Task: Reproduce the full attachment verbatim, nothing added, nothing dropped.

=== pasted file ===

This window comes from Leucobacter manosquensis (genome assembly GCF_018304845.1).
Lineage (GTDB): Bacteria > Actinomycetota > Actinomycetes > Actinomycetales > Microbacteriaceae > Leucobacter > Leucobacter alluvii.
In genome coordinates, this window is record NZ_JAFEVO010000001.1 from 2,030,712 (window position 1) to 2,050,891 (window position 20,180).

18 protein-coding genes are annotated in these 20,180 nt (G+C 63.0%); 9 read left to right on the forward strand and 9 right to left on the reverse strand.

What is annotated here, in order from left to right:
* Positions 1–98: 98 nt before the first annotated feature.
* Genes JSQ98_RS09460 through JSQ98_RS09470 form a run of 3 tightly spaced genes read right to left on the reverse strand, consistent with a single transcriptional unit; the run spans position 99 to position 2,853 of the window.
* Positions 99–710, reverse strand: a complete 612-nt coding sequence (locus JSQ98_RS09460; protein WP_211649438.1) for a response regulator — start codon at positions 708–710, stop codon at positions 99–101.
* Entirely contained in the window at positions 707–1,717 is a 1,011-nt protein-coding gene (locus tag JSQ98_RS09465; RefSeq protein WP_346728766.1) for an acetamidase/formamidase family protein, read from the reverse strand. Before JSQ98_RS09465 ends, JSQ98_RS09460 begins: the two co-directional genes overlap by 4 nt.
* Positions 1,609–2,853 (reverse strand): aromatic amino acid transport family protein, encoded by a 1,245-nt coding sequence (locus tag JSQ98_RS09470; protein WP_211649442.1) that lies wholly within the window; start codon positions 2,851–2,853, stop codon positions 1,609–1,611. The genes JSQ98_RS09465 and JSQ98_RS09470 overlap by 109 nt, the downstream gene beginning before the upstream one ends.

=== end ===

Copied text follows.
This window comes from Leucobacter manosquensis (genome assembly GCF_018304845.1).
Lineage (GTDB): Bacteria > Actinomycetota > Actinomycetes > Actinomycetales > Microbacteriaceae > Leucobacter > Leucobacter alluvii.
In genome coordinates, this window is record NZ_JAFEVO010000001.1 from 2,030,712 (window position 1) to 2,050,891 (window position 20,180).

18 protein-coding genes are annotated in these 20,180 nt (G+C 63.0%); 9 read left to right on the forward strand and 9 right to left on the reverse strand.

What is annotated here, in order from left to right:
* Positions 1–98: 98 nt before the first annotated feature.
* Genes JSQ98_RS09460 through JSQ98_RS09470 form a run of 3 tightly spaced genes read right to left on the reverse strand, consistent with a single transcriptional unit; the run spans position 99 to position 2,853 of the window.
* Positions 99–710, reverse strand: a complete 612-nt coding sequence (locus JSQ98_RS09460; protein WP_211649438.1) for a response regulator — start codon at positions 708–710, stop codon at positions 99–101.
* Entirely contained in the window at positions 707–1,717 is a 1,011-nt protein-coding gene (locus tag JSQ98_RS09465; RefSeq protein WP_346728766.1) for an acetamidase/formamidase family protein, read from the reverse strand. Before JSQ98_RS09465 ends, JSQ98_RS09460 begins: the two co-directional genes overlap by 4 nt.
* Positions 1,609–2,853 (reverse strand): aromatic amino acid transport family protein, encoded by a 1,245-nt coding sequence (locus tag JSQ98_RS09470; protein WP_211649442.1) that lies wholly within the window; start codon positions 2,851–2,853, stop codon positions 1,609–1,611. The genes JSQ98_RS09465 and JSQ98_RS09470 overlap by 109 nt, the downstream gene beginning before the upstream one ends.